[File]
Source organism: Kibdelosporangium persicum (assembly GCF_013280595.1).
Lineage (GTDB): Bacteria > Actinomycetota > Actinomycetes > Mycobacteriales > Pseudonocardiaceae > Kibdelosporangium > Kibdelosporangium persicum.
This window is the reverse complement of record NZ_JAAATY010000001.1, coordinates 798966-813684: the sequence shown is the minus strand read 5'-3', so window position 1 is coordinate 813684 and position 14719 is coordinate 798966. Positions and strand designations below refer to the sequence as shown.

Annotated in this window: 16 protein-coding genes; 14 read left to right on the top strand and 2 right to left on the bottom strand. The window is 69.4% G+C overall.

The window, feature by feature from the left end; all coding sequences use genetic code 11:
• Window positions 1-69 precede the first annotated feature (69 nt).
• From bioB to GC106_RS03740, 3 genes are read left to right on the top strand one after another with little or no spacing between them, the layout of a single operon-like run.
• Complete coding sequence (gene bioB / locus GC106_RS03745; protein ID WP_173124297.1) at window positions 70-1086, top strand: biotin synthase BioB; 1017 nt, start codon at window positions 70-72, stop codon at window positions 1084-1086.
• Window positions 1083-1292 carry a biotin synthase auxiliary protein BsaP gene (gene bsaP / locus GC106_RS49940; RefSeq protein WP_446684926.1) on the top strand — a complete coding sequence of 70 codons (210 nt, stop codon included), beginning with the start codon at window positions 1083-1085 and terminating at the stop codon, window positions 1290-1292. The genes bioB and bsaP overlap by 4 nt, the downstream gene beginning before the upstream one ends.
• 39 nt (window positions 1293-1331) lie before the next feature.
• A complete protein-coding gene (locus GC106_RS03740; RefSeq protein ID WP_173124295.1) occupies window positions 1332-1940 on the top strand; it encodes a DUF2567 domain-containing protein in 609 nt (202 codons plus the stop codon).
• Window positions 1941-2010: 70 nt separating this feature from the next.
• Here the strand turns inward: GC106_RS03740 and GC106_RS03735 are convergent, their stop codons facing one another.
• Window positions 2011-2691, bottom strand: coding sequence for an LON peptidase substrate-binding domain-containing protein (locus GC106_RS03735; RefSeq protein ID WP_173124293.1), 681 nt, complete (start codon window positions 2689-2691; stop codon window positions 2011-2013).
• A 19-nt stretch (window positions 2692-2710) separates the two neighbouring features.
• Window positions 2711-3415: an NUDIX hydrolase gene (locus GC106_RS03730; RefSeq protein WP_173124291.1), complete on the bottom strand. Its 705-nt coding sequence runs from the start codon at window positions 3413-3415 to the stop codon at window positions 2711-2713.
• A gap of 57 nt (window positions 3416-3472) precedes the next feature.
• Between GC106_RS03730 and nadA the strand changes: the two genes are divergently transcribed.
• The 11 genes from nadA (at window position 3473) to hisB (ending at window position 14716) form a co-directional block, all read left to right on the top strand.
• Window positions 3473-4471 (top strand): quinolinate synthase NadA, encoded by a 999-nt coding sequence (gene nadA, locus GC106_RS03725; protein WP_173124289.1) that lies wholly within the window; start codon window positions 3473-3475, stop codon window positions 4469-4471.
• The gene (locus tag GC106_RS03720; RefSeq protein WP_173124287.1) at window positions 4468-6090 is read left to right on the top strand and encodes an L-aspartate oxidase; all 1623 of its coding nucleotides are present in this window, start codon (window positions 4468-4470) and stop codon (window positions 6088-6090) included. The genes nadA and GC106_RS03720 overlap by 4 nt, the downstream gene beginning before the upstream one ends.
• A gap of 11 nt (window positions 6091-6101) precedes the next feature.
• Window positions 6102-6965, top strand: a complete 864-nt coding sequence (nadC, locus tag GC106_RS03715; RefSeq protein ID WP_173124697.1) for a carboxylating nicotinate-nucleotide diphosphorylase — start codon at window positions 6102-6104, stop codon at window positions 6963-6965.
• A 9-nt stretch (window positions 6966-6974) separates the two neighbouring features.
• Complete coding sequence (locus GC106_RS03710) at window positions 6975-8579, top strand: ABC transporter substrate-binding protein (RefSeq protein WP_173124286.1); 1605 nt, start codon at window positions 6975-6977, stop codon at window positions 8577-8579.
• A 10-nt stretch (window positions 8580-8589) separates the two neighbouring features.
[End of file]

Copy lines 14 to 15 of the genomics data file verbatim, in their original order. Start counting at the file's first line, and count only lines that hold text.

• Window positions 2011-2691, bottom strand: coding sequence for an LON peptidase substrate-binding domain-containing protein (locus GC106_RS03735; RefSeq protein ID WP_173124293.1), 681 nt, complete (start codon window positions 2689-2691; stop codon window positions 2011-2013).
• A 19-nt stretch (window positions 2692-2710) separates the two neighbouring features.